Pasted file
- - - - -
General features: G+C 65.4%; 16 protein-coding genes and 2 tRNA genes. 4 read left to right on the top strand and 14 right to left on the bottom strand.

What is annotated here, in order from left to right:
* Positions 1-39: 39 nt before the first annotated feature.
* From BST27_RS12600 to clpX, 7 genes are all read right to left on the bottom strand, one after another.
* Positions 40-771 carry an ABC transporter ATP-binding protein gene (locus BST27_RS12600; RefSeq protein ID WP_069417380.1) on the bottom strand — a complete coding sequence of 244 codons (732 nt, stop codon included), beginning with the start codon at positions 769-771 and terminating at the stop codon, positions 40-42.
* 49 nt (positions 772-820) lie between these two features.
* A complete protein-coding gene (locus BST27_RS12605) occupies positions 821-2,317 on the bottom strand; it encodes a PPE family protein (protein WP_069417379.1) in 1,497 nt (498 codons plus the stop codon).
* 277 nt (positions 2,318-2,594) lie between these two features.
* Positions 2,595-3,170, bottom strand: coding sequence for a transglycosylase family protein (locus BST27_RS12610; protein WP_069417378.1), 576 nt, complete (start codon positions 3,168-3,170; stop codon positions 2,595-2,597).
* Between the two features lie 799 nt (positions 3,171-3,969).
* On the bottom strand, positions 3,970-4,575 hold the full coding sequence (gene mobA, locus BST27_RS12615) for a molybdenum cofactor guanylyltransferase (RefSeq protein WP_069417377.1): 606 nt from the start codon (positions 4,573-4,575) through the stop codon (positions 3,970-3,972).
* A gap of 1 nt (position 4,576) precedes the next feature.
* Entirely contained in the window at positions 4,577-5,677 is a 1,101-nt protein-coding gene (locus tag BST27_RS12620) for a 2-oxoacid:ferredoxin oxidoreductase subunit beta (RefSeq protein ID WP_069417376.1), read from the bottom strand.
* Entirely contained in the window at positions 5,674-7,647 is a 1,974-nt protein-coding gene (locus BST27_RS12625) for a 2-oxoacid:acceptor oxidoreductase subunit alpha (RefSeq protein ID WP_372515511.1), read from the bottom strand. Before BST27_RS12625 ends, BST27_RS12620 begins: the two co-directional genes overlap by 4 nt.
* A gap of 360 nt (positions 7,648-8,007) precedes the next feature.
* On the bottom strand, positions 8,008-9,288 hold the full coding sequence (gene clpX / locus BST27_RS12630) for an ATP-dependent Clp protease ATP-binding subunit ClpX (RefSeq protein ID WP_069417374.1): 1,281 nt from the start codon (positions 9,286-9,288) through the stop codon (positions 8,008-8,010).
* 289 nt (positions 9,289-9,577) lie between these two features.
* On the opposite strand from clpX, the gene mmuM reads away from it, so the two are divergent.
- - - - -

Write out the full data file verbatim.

General features: G+C 65.4%; 16 protein-coding genes and 2 tRNA genes. 4 read left to right on the top strand and 14 right to left on the bottom strand.

What is annotated here, in order from left to right:
* Positions 1-39: 39 nt before the first annotated feature.
* From BST27_RS12600 to clpX, 7 genes are all read right to left on the bottom strand, one after another.
* Positions 40-771 carry an ABC transporter ATP-binding protein gene (locus BST27_RS12600; RefSeq protein ID WP_069417380.1) on the bottom strand — a complete coding sequence of 244 codons (732 nt, stop codon included), beginning with the start codon at positions 769-771 and terminating at the stop codon, positions 40-42.
* 49 nt (positions 772-820) lie between these two features.
* A complete protein-coding gene (locus BST27_RS12605) occupies positions 821-2,317 on the bottom strand; it encodes a PPE family protein (protein WP_069417379.1) in 1,497 nt (498 codons plus the stop codon).
* 277 nt (positions 2,318-2,594) lie between these two features.
* Positions 2,595-3,170, bottom strand: coding sequence for a transglycosylase family protein (locus BST27_RS12610; protein WP_069417378.1), 576 nt, complete (start codon positions 3,168-3,170; stop codon positions 2,595-2,597).
* Between the two features lie 799 nt (positions 3,171-3,969).
* On the bottom strand, positions 3,970-4,575 hold the full coding sequence (gene mobA, locus BST27_RS12615) for a molybdenum cofactor guanylyltransferase (RefSeq protein WP_069417377.1): 606 nt from the start codon (positions 4,573-4,575) through the stop codon (positions 3,970-3,972).
* A gap of 1 nt (position 4,576) precedes the next feature.
* Entirely contained in the window at positions 4,577-5,677 is a 1,101-nt protein-coding gene (locus tag BST27_RS12620) for a 2-oxoacid:ferredoxin oxidoreductase subunit beta (RefSeq protein ID WP_069417376.1), read from the bottom strand.
* Entirely contained in the window at positions 5,674-7,647 is a 1,974-nt protein-coding gene (locus BST27_RS12625) for a 2-oxoacid:acceptor oxidoreductase subunit alpha (RefSeq protein ID WP_372515511.1), read from the bottom strand. Before BST27_RS12625 ends, BST27_RS12620 begins: the two co-directional genes overlap by 4 nt.
* A gap of 360 nt (positions 7,648-8,007) precedes the next feature.
* On the bottom strand, positions 8,008-9,288 hold the full coding sequence (gene clpX / locus BST27_RS12630) for an ATP-dependent Clp protease ATP-binding subunit ClpX (RefSeq protein ID WP_069417374.1): 1,281 nt from the start codon (positions 9,286-9,288) through the stop codon (positions 8,008-8,010).
* 289 nt (positions 9,289-9,577) lie between these two features.
* On the opposite strand from clpX, the gene mmuM reads away from it, so the two are divergent.